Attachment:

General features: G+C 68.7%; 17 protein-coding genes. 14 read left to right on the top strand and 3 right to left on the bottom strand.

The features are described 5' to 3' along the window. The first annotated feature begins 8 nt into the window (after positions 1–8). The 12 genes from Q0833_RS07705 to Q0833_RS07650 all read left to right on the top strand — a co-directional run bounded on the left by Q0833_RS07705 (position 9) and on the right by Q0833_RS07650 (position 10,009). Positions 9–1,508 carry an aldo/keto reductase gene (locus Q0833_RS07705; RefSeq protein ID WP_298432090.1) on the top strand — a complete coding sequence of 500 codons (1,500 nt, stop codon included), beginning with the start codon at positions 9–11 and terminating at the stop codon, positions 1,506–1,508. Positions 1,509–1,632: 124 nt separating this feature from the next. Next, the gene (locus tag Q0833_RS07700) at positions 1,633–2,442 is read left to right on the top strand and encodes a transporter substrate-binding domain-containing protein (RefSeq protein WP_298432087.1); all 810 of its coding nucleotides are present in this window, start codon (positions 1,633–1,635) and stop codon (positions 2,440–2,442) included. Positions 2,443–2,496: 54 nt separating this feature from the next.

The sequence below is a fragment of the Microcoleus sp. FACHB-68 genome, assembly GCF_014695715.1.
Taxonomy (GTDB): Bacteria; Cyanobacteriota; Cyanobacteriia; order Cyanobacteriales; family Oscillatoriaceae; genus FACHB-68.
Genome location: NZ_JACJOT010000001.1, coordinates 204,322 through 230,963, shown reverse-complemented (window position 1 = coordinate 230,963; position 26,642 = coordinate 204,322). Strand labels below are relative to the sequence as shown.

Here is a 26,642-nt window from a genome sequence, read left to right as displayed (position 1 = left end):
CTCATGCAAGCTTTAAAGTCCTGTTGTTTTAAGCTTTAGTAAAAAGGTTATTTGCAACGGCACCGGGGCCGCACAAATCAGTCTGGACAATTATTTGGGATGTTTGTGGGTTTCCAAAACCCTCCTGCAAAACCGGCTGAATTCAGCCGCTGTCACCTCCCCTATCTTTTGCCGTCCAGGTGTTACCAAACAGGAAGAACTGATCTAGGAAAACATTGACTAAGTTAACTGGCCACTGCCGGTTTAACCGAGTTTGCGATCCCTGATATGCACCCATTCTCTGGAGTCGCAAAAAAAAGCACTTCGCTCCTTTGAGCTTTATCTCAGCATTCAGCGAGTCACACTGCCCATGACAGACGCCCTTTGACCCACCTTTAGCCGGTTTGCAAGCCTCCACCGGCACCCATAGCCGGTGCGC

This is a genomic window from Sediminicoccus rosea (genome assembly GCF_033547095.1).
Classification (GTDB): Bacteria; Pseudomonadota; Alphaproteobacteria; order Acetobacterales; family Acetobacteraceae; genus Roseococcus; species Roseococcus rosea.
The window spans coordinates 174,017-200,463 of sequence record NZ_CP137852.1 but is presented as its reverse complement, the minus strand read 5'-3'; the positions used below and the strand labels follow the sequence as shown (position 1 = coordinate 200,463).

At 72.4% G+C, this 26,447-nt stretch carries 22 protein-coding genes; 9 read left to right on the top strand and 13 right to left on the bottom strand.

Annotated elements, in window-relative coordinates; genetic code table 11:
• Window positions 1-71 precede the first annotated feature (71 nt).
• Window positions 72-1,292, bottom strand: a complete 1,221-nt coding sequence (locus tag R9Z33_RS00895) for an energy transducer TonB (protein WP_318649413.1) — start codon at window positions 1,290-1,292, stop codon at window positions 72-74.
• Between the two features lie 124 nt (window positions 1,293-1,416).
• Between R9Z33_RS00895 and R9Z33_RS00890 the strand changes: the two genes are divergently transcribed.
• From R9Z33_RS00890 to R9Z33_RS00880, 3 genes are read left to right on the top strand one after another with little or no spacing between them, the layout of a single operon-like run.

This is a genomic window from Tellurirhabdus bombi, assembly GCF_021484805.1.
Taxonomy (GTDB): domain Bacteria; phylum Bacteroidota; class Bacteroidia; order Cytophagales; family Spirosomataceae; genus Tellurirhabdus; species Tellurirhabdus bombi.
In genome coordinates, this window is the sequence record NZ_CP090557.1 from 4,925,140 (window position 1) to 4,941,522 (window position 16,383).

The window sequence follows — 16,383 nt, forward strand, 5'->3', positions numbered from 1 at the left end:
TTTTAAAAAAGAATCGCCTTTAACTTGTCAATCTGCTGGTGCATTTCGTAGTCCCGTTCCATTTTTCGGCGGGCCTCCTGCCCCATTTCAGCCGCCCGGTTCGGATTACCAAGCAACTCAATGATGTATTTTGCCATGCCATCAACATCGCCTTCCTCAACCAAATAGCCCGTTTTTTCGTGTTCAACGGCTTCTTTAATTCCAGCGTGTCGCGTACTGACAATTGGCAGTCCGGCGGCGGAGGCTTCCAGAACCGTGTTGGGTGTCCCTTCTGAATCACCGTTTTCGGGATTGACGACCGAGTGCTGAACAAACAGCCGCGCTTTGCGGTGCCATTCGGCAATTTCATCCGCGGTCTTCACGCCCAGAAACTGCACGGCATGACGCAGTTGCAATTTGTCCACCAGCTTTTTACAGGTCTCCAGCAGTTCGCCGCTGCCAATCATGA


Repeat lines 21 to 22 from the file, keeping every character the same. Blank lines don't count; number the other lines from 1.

The window sequence follows — 16,383 nt, forward strand, 5'->3', positions numbered from 1 at the left end:
TTTTAAAAAAGAATCGCCTTTAACTTGTCAATCTGCTGGTGCATTTCGTAGTCCCGTTCCATTTTTCGGCGGGCCTCCTGCCCCATTTCAGCCGCCCGGTTCGGATTACCAAGCAACTCAATGATGTATTTTGCCATGCCATCAACATCGCCTTCCTCAACCAAATAGCCCGTTTTTTCGTGTTCAACGGCTTCTTTAATTCCAGCGTGTCGCGTACTGACAATTGGCAGTCCGGCGGCGGAGGCTTCCAGAACCGTGTTGGGTGTCCCTTCTGAATCACCGTTTTCGGGATTGACGACCGAGTGCTGAACAAACAGCCGCGCTTTGCGGTGCCATTCGGCAATTTCATCCGCGGTCTTCACGCCCAGAAACTGCACGGCATGACGCAGTTGCAATTTGTCCACCAGCTTTTTACAGGTCTCCAGCAGTTCGCCGCTGCCAATCATGA